The number of “likes” usually displayed alongside the Facebook like button is really an aggregate of shares, likes and comments. This morning, I took an arbitrary mix of Facebook related stories and found that the actual number of likes only accounted for a 39% of the number displayed. This is by no means scientific, but I think it’s noteworthy.
Why does this matter? Because news sites are publishing factual inaccuracies in articles that say things like “100 people recommend this” when in fact only 39 people did.
Here are the stories that I looked at this morning:
- CNN: Facebook event: Let’s dump trash at Boehner’s pad
Claim: 2,071 recommends. Actual: 650 recommends (plus 769 shares and 653 comments)
- GigaOm: Facebook Open Sources Its Servers and Data Centers
Claim: 593 likes. Actual: 291 (plus 232 shares and 70 comments)
- TechCrunch: Facebook’s “Open Compute Project”: Their Server/Datacenter Expertise Now Open To All
Claim: 580 likes. Actual: 386 likes (plus 150 share and 44 comments)
- Mashable: Homeland Security to Issue Terror Warnings via Facebook & Twitter
Claim: 578 likes. Actual: 120 likes (plus 245 shares and 213 comments)
- Politico: Joe Biden’s daughter trashes birther Donald Trump
Claim: 143 like. Actual: 70 likes (plus 47 share and 26 comments)
- Engadget: LikeLight lights up your likes with Legos, Arduino (video)
Claim: 143 likes. Actual: 70 likes (plus 54 shares and 19 comments)
- Today: New tool helps clean up your Facebook reputation
Claim: 106 recommends. Actual: 40 recommends (plus 50 shares and 16 comments)
- WSJ Digits: Facebook Won’t Become E-Commerce Force, Analyst Says
Claim: 101 likes. Actual: 34 likes (plus 51 shares and 16 comments)
- TIME: Obama Opens 2012 Campaign on Facebook
Claim: 96 likes. Actual: 34 likes (plus 48 shares and 14 comments)
- USA Today: Facebook plea persuades man to donate a kidney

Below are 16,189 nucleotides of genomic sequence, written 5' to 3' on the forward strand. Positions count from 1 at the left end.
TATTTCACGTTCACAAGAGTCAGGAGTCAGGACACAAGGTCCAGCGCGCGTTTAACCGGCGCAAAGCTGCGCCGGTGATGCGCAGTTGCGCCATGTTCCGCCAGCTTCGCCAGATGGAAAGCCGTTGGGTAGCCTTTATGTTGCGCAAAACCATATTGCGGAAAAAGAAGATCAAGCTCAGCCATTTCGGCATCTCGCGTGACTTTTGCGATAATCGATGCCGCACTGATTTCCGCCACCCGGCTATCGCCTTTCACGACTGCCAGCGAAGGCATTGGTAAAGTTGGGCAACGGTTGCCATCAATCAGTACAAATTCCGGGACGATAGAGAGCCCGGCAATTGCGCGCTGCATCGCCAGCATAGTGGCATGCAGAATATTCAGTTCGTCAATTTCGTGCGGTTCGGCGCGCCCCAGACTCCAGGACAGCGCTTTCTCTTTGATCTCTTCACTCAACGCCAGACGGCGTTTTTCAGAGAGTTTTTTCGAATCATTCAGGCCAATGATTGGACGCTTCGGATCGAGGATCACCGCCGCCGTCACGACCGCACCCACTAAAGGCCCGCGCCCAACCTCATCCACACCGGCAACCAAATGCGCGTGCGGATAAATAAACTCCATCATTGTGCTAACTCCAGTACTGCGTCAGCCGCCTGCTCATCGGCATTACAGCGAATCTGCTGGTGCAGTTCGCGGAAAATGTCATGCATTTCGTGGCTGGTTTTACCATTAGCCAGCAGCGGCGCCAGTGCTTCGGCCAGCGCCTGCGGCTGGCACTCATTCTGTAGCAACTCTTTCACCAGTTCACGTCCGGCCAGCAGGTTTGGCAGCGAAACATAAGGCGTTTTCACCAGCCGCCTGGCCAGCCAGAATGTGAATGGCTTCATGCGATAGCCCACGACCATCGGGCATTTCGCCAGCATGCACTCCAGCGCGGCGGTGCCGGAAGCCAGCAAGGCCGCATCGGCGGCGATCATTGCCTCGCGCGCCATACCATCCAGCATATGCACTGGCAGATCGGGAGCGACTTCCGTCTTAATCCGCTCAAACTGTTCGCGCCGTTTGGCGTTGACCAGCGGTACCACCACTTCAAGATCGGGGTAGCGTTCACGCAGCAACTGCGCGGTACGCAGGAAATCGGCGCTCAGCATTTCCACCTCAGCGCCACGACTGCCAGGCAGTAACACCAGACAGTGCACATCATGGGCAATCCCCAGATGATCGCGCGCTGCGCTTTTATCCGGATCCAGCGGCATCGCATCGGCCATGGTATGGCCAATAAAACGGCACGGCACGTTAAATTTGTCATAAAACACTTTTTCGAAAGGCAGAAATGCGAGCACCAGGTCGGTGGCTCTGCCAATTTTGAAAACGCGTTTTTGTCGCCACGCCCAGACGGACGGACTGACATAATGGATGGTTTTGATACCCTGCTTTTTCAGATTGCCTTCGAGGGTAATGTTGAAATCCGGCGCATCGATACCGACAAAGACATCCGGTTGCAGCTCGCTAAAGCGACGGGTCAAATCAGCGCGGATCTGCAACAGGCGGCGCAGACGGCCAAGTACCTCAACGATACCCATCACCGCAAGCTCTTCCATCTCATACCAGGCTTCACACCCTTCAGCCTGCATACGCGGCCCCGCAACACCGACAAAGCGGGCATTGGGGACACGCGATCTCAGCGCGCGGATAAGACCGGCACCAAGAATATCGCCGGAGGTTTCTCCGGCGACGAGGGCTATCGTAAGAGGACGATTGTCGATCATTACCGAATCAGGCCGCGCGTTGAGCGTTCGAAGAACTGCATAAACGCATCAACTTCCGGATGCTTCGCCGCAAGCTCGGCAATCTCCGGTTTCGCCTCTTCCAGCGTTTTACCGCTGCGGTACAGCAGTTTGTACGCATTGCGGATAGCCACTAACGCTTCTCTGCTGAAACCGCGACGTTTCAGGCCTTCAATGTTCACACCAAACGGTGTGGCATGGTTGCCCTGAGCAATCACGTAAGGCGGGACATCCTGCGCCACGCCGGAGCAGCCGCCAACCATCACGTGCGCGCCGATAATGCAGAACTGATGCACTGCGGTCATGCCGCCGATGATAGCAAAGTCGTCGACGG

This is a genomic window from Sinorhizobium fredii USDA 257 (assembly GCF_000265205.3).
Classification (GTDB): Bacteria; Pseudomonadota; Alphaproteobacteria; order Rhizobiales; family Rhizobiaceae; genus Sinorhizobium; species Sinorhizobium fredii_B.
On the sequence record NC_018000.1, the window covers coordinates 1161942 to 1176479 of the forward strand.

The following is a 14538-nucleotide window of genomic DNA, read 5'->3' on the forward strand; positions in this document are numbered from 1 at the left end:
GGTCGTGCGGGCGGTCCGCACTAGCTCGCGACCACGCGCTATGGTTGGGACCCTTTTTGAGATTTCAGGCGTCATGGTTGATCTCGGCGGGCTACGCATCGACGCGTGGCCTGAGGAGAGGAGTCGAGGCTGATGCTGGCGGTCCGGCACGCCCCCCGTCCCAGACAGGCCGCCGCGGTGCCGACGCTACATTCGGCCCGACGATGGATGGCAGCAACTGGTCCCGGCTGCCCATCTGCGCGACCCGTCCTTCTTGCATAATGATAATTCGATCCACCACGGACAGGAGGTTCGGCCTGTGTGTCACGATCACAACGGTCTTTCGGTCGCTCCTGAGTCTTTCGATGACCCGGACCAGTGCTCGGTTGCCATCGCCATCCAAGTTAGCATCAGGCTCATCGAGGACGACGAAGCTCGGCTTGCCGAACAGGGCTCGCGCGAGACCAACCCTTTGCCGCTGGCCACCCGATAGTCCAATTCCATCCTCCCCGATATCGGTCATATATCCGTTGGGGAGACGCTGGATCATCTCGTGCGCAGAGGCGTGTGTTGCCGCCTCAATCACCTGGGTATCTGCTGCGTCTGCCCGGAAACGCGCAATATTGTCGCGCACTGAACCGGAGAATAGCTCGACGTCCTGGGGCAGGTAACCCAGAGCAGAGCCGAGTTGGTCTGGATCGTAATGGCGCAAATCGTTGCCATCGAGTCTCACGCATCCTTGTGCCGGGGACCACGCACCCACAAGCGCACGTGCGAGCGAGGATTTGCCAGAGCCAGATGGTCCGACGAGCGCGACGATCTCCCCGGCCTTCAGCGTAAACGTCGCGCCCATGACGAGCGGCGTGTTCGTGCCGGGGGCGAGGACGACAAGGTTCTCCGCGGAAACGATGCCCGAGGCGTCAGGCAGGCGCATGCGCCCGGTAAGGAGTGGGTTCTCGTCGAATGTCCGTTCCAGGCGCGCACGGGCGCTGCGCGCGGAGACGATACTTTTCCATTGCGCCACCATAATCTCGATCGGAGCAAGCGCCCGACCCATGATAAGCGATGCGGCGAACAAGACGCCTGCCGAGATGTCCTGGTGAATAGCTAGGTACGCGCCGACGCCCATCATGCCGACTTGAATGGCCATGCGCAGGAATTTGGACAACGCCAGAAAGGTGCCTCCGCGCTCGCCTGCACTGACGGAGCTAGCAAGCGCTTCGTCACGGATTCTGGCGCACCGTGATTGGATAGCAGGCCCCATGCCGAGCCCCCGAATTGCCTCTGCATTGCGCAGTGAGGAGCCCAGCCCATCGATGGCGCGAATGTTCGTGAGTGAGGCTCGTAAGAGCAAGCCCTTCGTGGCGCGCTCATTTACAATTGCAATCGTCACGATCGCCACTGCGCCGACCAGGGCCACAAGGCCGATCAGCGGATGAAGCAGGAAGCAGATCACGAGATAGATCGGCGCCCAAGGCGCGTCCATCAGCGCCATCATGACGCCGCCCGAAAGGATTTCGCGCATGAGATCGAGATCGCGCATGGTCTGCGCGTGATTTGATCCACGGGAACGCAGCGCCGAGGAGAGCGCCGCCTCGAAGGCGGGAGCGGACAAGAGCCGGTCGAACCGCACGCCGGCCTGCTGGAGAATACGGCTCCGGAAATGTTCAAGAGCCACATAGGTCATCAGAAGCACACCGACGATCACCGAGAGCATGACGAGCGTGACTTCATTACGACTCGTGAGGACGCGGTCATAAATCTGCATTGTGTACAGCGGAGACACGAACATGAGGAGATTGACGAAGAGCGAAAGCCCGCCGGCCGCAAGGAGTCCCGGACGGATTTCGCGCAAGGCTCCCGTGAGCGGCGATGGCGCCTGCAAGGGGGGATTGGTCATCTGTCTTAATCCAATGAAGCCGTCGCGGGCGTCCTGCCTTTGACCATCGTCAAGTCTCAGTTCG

Claim: 94 recommends. Actual: 51 recommends (plus 28 shares and 15 comments)
- All things D: Facebook’s Rise Is a Big Deal for Media Sites. For the Rest of the Web, Not So Much.
Claim: 55 likes. Actual: 22 likes (plus 24 shares and 9 comments)
- Slate: No More Privacy Paranoia
Claim: 62 likes. Actual: 22 likes (plus 32 shares and 8 comments)
All told, the like buttons claimed that those pages were liked or recommended 4,622 times. In fact, they were liked or recommended only 1,790 times.
In case you didn’t click on the first link in this post, I got the real “like” numbers by using my RealShare tool.
Feel free to take a look at the data in my malformed Google Doc.
18 thoughts on “Facebook “like” count 39% accurate”
This is quite misleading. I really thought Like meant Like and here comes Putnam (and Facebook) who says that I was fool.
According to Facebook, even a negative comment would add to the likes. This is very bad. Moreover, this is a notorious move from Facebook to promote their comment system.
This is really easy to test. I did it like once on my site (http://oim.ae/oivideo) I click on "Like" and it posts a comment my facebook. Then i went to my facebook profile and deleted the shaed link. When I went back to the site, I was able to click "Like" again. If you do this a few hundred times, (or using the API do it automagically) then you can make it look like the site is trending, but its really not.